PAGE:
By Hasan Afif El-Hasan
It is safe to say that under their present conditions, the Palestinians’ situation is in shambles. Their spatial fragmentation imposed on them by Zionist colonialists and their incompetent self-serving corrupt leadership hardly leaves room for optimism. The rhetoric of Mahmud Abbas, the president of the Palestinian Authority (PA) calls for freedom from occupation and end to settlements but his security forces arrest and jail those who challenge the occupation and the settlers. The IDF and the settlers who perpetuate violence against Palestinians and their property know they are not likely to face any punitive action from the Israeli authorities for their crimes.
The Israelis resent being called “occupiers,” or “colonialists, but their actions are documented as that of colonial/settler society. Israel trashes any report by human rights organization as biased, distorted, and, when necessary anti-Semitic. Abbas asks the Palestinians, who have little legal recourse against the attacks of the occupation forces and armed settlers, not to retaliate and accept the insults and humiliation. He dehumanizes his own people and does not seem to agree with the nineteenth century African-American reformer, Fredrick Douglas that “If there is no struggle, there is no progress. Those who profess to favor freedom, and yet depreciate agitation, are men who want crops without plowing up the ground. They want rain without thunder and lightning. They want the ocean without the awful roar of its many waters.”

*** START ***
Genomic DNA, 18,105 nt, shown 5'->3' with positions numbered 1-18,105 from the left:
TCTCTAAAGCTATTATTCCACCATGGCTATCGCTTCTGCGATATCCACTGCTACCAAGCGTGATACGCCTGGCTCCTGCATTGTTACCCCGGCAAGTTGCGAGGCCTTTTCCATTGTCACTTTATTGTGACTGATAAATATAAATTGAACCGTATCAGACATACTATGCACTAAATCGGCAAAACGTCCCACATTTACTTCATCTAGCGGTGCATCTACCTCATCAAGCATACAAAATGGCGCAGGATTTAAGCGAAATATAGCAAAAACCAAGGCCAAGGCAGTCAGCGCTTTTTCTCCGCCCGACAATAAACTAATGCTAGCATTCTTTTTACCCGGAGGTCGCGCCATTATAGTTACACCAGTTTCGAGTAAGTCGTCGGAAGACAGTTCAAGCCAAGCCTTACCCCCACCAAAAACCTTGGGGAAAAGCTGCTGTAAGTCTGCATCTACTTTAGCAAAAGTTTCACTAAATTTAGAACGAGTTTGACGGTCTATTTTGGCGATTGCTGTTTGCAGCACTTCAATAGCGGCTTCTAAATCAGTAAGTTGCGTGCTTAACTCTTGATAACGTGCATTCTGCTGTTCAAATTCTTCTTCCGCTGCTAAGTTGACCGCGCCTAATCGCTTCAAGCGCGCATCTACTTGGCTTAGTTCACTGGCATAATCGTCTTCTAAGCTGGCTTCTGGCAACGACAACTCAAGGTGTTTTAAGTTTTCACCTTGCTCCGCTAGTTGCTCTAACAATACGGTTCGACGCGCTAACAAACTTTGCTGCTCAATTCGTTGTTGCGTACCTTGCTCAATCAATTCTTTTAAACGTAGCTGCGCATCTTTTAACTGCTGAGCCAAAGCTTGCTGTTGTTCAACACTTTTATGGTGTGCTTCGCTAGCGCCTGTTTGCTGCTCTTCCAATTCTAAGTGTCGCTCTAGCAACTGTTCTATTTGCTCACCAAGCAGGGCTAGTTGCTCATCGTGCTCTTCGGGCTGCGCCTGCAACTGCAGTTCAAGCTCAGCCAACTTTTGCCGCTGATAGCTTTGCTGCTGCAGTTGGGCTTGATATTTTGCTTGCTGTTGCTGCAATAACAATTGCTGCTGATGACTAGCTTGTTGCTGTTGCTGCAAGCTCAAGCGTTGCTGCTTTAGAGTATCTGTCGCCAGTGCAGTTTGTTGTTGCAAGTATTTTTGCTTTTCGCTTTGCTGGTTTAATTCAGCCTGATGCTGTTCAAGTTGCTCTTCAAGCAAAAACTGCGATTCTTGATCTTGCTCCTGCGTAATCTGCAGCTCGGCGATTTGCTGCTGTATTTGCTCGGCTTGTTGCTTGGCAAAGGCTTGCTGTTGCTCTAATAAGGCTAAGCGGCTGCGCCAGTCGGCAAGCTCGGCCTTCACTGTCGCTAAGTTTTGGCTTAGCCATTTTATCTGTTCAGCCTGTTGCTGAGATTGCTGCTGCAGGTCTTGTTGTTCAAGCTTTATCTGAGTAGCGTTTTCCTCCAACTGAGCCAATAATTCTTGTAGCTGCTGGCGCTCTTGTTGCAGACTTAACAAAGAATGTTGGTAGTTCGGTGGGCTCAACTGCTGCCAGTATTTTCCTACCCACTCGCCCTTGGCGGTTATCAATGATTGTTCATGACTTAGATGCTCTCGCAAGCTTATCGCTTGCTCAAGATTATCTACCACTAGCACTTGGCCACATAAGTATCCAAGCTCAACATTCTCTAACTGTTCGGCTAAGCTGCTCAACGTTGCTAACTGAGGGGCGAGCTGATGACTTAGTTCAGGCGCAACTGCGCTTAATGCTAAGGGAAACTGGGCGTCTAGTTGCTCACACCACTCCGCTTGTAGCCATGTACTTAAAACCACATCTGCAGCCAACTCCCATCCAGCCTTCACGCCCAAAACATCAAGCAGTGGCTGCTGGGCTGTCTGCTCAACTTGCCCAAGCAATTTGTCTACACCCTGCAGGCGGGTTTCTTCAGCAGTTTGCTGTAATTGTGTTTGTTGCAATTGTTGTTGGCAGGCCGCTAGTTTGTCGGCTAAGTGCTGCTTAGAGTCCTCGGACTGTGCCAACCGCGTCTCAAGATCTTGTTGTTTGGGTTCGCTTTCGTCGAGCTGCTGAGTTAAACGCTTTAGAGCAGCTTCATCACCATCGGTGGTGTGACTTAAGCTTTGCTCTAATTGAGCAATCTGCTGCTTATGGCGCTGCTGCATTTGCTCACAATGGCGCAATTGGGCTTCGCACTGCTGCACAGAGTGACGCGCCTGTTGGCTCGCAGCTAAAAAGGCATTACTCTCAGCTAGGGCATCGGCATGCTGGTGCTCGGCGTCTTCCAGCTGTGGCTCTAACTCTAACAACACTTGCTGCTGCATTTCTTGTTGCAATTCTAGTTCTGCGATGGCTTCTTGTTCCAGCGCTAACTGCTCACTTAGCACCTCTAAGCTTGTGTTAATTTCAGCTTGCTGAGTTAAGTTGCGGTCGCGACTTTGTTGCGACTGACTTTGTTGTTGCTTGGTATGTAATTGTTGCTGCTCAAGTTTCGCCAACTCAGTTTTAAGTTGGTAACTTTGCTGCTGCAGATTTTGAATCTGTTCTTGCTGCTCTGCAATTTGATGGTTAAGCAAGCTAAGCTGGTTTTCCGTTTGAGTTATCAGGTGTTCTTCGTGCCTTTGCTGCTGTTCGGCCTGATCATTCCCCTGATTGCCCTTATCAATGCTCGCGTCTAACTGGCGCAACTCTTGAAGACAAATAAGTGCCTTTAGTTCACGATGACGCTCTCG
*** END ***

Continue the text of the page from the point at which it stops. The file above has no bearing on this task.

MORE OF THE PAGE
The Palestinian leadership recognized Israel while neither the Zionist project nor the state that it created ever recognized the indigenous Palestinians as a people for whom Palestine had been their homeland for more than 1,500 years. Instead, they were deemed “Arabs,” who would be absorbed into adjacent Arab territories. When David Ben-Gurion came to Palestine in 1906, he came not to escape persecution but to fulfill Hertzl’s dream of a national Jewish home in “Eretz Israel” and in the years to come he was unambiguous regarding the boundaries of that nation. On January 7, 1937, in his testimony before the Peel Commission, he stated, “I say on behalf of the Jews, that the Bible of our Mandate, the Bible which was written by us, in our language, in Hebrew, in this very country [Palestine]. This is our Mandate; it was only the recognition of this right which was expressed in the Balfour Declaration.
In Zionist lexicon Palestine was “a land without people for a people without land,” but when the new state of Israel declared its territorial domain at independence, Jews owned only 6.8 percent of the land. Israel enacted many new laws to transfer ownership of all the land to the state of Israel. Palestinians who fled or expelled from their homes before and during the Arab-Israeli war are not allowed to return to their homes. Even those who remained within the borders of what would become Israel were legislatively deemed “present absentees,” and they were not indemnified for lost property. The Palestinians who retreated to nearby villages when theirs was under attack were deemed to have fled their property, even if they did not intend to leave for more than a few days. The property was expropriated. A common practice was the use of emergency regulations to declare land belonging to Palestinian citizens a close military zone, forcing the population out before using one of the many absentee laws to declare the land the property of the state.